Jordan Brand Soars to $7 Billion In Sales Amid Nike’s Revenue Dip

While Nike’s overall revenue stumbled in the fourth quarter, the Jordan brand soared, achieving a remarkable $7 billion in sales. This growth stands in stark contrast to Nike’s 2 percent revenue decline, highlighting the enduring appeal and success of the brand founded by NBA legend Michael Jordan.

08 May 2022, US, Miami: Motorsport: Formula 1 World Championship, Miami Grand Prix, race: Basketball superstar Michael Jordan in the Mercedes box. Photo: Hasan Bratic/dpa (Photo by Hasan Bratic/picture alliance via Getty Images)

Jordan Brand Reaches New Heights

“Our fourth-quarter results highlighted challenges that have led us to update our fiscal ’25 outlook,” said Nike CFO Matthew Friend in a statement last month. “We are taking actions to reposition Nike to be more competitive and to drive sustainable, profitable long-term growth.”

During the earnings call, Friend stated that revenue for the 2025 fiscal year would decrease by “mid-single digits,” including a 10 percent drop in the first quarter.

For the fiscal year, Nike reported revenue of $51.4 billion, a slight 0.3 percent increase over the previous year. This modest growth marks one of the weakest performances in the past two decades, surpassed only by the initial impact of COVID-19 (2019-20) and the aftermath of the financial crisis (2009-10). The previous year saw a 10 percent rise in revenue.

The year-end results are also the only time Nike provides financial details of its wholly owned Jordan brand, which originated from NBA legend Michael Jordan’s endorsement deal in 1984. The Jordan brand was the strongest performer among Nike’s divisions, with a 6 percent sales increase to $7 billion, outpacing Men’s (1 percent), Women’s (0 percent), and Kids (1 percent).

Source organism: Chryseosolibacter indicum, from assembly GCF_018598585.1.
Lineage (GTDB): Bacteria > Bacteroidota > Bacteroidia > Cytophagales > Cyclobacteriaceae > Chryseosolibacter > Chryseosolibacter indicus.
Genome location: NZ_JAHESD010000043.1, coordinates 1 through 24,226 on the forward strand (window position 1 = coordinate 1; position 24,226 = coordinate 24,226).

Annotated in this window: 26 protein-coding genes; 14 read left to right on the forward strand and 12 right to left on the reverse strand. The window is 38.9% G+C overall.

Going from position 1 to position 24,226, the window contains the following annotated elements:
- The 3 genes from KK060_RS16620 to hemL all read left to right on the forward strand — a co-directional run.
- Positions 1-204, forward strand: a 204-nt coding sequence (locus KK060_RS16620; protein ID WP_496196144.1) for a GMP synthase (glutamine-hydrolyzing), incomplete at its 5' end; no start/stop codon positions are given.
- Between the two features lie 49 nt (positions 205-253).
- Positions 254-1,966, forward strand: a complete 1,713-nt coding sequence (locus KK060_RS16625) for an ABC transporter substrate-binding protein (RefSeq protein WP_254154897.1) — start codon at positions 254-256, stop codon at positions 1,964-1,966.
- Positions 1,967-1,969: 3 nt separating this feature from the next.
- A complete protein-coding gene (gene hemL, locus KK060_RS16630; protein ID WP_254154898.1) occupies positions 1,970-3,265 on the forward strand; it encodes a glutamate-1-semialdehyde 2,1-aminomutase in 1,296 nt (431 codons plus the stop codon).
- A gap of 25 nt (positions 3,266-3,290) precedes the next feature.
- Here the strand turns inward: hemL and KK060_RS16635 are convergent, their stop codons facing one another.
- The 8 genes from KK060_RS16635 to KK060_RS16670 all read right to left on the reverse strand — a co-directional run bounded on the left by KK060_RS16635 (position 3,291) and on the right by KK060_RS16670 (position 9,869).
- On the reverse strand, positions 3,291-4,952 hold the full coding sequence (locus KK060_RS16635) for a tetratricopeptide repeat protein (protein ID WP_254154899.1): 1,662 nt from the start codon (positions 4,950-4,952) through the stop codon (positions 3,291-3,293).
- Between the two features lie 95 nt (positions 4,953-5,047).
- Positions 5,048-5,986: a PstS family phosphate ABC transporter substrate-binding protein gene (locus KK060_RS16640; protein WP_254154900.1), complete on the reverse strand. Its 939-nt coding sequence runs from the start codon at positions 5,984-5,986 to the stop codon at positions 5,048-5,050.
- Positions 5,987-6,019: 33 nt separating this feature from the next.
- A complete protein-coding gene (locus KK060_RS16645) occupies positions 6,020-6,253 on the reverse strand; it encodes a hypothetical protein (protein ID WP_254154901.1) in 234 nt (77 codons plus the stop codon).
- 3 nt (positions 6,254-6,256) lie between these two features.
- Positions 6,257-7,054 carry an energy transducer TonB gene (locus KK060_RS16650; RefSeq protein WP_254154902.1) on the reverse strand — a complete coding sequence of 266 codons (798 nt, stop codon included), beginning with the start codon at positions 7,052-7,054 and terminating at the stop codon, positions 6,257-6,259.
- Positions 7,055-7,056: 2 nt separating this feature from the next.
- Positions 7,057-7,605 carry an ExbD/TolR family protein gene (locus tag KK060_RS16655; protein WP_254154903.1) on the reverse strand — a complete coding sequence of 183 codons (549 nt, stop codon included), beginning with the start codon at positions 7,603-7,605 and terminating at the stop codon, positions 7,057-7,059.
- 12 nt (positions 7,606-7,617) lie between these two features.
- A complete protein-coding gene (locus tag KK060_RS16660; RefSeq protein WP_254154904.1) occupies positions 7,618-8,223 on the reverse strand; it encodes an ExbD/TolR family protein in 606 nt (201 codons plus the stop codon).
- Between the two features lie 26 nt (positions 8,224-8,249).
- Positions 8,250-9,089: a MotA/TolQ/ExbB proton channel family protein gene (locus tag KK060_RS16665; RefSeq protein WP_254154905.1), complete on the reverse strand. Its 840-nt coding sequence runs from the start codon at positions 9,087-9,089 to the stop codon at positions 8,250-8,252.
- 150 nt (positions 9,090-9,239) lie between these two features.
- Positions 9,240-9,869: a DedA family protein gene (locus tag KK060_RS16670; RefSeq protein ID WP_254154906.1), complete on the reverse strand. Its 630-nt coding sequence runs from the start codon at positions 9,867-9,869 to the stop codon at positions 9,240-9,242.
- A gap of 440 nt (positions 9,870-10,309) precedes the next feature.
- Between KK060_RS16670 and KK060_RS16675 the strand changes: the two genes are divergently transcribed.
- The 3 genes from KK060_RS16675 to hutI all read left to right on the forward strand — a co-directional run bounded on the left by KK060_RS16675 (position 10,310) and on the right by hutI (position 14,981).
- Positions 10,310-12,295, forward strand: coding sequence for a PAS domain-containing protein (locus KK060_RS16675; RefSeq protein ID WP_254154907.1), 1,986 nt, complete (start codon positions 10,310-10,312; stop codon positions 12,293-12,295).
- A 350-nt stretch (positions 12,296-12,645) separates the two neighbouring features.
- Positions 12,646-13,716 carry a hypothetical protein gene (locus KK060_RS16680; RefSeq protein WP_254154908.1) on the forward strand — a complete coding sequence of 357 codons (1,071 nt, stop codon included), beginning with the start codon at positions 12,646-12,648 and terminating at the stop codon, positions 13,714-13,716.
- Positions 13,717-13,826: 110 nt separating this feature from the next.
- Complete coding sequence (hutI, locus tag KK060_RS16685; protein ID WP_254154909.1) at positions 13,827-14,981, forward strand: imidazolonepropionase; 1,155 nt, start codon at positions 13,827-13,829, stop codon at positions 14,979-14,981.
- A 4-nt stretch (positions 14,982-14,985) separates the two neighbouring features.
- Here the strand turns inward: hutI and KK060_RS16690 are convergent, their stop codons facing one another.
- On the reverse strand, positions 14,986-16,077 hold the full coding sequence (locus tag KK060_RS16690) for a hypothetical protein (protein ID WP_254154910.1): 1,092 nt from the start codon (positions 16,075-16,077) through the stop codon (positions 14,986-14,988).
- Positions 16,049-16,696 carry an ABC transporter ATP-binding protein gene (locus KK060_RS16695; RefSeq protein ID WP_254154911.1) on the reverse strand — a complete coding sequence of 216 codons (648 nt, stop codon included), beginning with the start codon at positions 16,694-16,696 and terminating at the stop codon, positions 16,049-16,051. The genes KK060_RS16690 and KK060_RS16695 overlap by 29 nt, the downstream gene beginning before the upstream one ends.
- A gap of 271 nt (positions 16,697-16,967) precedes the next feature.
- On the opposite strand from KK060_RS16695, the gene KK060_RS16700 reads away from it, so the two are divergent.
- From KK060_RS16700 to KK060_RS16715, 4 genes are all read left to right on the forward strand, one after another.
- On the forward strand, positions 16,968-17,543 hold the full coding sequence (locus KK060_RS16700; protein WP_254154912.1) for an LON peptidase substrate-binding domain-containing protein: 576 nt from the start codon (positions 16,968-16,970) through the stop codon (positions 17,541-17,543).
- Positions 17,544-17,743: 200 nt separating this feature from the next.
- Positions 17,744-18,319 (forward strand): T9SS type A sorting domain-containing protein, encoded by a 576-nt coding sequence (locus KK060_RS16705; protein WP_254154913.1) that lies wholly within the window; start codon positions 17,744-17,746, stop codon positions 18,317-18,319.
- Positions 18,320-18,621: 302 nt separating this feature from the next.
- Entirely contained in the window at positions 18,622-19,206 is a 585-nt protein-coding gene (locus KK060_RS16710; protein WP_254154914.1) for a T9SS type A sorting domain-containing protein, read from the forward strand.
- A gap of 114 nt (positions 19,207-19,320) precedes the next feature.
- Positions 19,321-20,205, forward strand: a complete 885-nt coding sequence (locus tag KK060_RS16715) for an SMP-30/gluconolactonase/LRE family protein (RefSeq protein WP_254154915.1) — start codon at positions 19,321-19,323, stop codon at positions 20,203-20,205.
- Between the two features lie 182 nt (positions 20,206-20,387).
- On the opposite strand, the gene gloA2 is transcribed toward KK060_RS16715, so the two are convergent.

Jordan’s groundbreaking deal with Nike in the 1980s not only revolutionized the athletic shoe industry but also created a cultural phenomenon with the Air Jordans. The Air Jordan line has become a cornerstone of Nike’s brand, generating billions in revenue and giving rise to the dedicated Jordan Brand sub-brand.

The partnership between Jordan and Nike has become one of the most significant deals in sports history. In 1984, with Nike’s sales dwindling, the company signed a groundbreaking deal with Jordan. His first signature shoe, the Air Jordan 1, quickly boosted Nike’s fortunes. In its inaugural year, Air Jordan 1 sales reached an impressive $126 million, more than 40 times the company’s three-year sales estimate, according to Inc.

Jordan brand revenue has doubled since 2020, expanding into women’s gear, non-basketball items, and international markets. While the “performance” basketball shoe market has declined over the past decade, the “retro” or lifestyle segment has more than compensated for these losses.

Nike has signed a new crop of young NBA stars to promote the Jordan brand, including Zion Williamson, Luka Doncic, Jayson Tatum, and Paolo Banchero.

Jordan’s soaring revenues have significantly boosted the fortunes of the former basketball player, who earns an estimated $250 million annually from Nike. He ranks as the highest-paid athlete of all time with $2.7 billion in career earnings from salaries and endorsements —$3.75 billion adjusted for inflation. Jordan’s net worth increased last year when he sold his majority interest in the Charlotte Hornets at a $3 billion valuation.

Nike’s stock is down 13 percent year-to-date to a recent $94 and dipped a further 11 percent in after-hours trading following the earnings release. The S&P 500 is up 15 percent so far in 2024.

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